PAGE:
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American Women's Club of Hamburg

Thirst (Durst)

Starts October 15

Korean director Park Chan-Wook has a special talent of making films that explore a realm of fantasy with imagery that is completely new and different. They are so unique that most likely they will become cult films like the film Rocky Horror Picture Show.  This vampire film begins with a frustrated Catholic priest Sang-hyun (Song Kang-ho) who is tired of giving last rites to dying people and wants to some good in the world.  He goes to Africa and volunteers to be a part of an experiment.  He is injected with a deadly virus and receives a blood transfusion from an unknown source. Like the vampire in Interview with the Vampire, Sang-hyun can kill people due to his sense of morality, so, with a straw, he sucks on those who lay in coma.  Chan-Wook uses sound to exaggerate the images which give this film a funny but heavy sense of the dramatic life change Sang-hyun has gone through. The film then takes on a sexual, erotic twist when he meets his former childhood friend Kang-woo (Shin Ha-kyun) and his wife, Tae-ju (Kim Ok-vin).  Although Tae-ju appears to be shy, she has a natural charisma that pulls all the men in her life to her.  Will Sang-hyun kill Kang-woo in order to get Tae-ju?  Chan-Wook uses surrealistic expressionism to emphasis the struggle that Sang-hyun goes through in his life as a vampire.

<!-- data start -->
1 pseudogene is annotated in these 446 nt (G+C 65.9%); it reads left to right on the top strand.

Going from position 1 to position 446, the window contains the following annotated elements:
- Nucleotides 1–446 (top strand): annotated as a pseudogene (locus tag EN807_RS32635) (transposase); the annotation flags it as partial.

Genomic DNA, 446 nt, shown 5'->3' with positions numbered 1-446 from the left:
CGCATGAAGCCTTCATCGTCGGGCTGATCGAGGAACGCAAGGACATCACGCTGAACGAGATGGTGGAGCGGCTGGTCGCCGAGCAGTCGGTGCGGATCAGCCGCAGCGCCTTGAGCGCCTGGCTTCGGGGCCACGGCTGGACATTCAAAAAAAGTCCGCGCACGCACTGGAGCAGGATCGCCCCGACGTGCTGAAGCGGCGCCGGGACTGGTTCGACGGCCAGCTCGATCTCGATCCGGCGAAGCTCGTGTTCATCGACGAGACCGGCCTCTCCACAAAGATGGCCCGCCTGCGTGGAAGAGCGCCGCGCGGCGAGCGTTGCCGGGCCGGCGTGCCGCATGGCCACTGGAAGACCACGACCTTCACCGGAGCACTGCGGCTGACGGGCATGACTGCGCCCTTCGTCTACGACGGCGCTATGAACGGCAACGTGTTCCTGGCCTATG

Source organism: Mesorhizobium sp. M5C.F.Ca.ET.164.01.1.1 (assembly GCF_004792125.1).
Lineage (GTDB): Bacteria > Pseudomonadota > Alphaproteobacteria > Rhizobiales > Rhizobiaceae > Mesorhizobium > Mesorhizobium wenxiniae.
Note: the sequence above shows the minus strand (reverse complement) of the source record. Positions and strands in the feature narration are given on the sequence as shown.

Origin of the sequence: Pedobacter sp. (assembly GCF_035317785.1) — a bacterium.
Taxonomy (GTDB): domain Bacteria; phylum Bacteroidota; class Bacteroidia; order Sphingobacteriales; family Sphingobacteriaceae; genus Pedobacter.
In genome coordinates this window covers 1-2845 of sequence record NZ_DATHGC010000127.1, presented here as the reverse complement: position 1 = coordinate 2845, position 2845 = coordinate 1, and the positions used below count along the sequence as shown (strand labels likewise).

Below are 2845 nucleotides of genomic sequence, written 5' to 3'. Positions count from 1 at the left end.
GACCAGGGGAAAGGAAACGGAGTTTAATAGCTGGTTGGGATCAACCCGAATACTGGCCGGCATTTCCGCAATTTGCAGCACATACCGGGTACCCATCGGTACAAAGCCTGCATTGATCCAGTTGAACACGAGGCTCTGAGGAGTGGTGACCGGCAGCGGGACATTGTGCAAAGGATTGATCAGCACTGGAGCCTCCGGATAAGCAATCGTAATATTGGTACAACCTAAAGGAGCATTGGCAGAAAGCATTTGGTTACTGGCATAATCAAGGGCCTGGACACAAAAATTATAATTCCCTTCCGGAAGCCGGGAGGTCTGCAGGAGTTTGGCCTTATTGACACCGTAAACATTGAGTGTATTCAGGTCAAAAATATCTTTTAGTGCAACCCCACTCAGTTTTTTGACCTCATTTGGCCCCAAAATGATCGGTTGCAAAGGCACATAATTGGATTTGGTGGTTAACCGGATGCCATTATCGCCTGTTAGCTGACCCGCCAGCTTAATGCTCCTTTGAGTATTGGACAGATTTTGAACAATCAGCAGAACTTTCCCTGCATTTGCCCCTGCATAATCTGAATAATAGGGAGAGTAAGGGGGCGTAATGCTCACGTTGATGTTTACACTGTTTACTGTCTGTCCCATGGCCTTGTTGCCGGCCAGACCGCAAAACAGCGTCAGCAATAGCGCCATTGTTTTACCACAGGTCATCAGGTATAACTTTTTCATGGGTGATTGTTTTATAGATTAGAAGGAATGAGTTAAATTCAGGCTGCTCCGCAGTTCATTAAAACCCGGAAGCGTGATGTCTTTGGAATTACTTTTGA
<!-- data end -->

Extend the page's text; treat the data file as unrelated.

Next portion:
This film won the Jury prize in the 2009 Cannes Film Festival and is just as surprising as his film I’m a Cyborg, but that’s OK.

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